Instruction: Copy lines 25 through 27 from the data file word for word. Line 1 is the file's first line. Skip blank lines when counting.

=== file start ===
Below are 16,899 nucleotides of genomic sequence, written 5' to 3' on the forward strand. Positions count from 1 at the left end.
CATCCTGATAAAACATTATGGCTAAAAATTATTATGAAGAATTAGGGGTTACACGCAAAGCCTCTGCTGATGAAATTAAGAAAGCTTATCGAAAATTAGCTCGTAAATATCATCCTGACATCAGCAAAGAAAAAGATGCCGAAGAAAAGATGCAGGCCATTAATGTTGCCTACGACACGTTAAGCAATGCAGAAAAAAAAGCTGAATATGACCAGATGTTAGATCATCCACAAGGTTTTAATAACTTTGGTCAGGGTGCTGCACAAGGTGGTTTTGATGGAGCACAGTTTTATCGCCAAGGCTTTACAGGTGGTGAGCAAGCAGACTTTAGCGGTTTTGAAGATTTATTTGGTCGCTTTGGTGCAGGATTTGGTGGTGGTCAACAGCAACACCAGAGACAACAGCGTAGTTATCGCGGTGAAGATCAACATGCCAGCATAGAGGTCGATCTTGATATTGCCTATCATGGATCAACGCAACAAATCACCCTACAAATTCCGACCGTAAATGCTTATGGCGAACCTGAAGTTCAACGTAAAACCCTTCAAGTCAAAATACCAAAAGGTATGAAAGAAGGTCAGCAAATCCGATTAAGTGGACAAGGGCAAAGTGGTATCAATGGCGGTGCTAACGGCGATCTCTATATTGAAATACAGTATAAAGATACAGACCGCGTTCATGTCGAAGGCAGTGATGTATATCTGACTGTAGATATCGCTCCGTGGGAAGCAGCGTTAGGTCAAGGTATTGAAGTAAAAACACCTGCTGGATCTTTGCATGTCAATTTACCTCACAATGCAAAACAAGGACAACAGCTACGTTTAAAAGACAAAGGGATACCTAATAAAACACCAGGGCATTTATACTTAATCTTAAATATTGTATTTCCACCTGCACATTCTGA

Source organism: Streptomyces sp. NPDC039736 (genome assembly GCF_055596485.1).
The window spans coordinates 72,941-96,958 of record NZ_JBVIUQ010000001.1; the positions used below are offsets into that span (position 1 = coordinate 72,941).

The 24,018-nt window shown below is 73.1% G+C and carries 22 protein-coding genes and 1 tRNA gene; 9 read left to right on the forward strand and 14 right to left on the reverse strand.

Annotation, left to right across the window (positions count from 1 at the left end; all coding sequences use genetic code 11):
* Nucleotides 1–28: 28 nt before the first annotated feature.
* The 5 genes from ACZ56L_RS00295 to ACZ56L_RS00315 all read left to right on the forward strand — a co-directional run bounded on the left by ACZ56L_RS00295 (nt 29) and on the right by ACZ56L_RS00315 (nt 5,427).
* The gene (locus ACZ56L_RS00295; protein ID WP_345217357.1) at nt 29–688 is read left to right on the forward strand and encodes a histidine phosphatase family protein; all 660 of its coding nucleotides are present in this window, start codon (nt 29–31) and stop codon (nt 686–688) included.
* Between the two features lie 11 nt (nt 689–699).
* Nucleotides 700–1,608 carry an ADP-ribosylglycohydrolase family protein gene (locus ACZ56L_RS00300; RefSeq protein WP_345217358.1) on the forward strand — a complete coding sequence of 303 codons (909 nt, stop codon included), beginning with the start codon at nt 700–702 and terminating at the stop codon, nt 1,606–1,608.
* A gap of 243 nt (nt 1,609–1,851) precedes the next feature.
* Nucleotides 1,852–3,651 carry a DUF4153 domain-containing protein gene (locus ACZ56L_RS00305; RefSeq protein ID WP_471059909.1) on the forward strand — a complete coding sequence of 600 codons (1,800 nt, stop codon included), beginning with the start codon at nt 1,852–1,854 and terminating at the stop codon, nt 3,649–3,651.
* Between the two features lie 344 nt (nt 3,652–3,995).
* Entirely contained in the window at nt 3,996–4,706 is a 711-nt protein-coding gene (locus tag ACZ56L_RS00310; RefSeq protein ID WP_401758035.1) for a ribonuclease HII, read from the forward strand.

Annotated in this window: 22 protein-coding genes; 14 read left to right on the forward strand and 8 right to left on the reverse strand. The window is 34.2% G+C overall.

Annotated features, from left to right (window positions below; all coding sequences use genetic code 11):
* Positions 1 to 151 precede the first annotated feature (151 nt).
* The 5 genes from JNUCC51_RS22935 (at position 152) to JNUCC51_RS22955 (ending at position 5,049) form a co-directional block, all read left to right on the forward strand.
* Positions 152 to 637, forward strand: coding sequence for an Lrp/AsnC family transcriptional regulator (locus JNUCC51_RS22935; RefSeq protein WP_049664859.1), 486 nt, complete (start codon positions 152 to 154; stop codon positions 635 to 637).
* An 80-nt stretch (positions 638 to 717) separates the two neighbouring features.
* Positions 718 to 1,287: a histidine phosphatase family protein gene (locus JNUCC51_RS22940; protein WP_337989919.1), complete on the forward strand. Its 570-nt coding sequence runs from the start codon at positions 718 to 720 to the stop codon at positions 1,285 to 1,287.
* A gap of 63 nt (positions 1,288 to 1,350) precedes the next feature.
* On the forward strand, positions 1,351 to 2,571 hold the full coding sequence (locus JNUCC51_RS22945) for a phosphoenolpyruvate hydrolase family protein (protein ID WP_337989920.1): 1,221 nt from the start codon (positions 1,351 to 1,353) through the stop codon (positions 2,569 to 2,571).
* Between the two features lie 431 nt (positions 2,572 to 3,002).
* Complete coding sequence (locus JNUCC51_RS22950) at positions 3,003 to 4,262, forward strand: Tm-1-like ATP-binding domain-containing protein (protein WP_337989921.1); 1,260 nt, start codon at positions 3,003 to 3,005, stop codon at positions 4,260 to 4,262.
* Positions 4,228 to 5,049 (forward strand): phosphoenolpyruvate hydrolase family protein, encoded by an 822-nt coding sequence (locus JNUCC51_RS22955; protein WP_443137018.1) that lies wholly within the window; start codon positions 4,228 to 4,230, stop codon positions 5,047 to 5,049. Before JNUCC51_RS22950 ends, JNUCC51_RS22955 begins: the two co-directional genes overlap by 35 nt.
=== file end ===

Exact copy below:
* Between the two features lie 431 nt (positions 2,572 to 3,002).
* Complete coding sequence (locus JNUCC51_RS22950) at positions 3,003 to 4,262, forward strand: Tm-1-like ATP-binding domain-containing protein (protein WP_337989921.1); 1,260 nt, start codon at positions 3,003 to 3,005, stop codon at positions 4,260 to 4,262.
* Positions 4,228 to 5,049 (forward strand): phosphoenolpyruvate hydrolase family protein, encoded by an 822-nt coding sequence (locus JNUCC51_RS22955; protein WP_443137018.1) that lies wholly within the window; start codon positions 4,228 to 4,230, stop codon positions 5,047 to 5,049. Before JNUCC51_RS22950 ends, JNUCC51_RS22955 begins: the two co-directional genes overlap by 35 nt.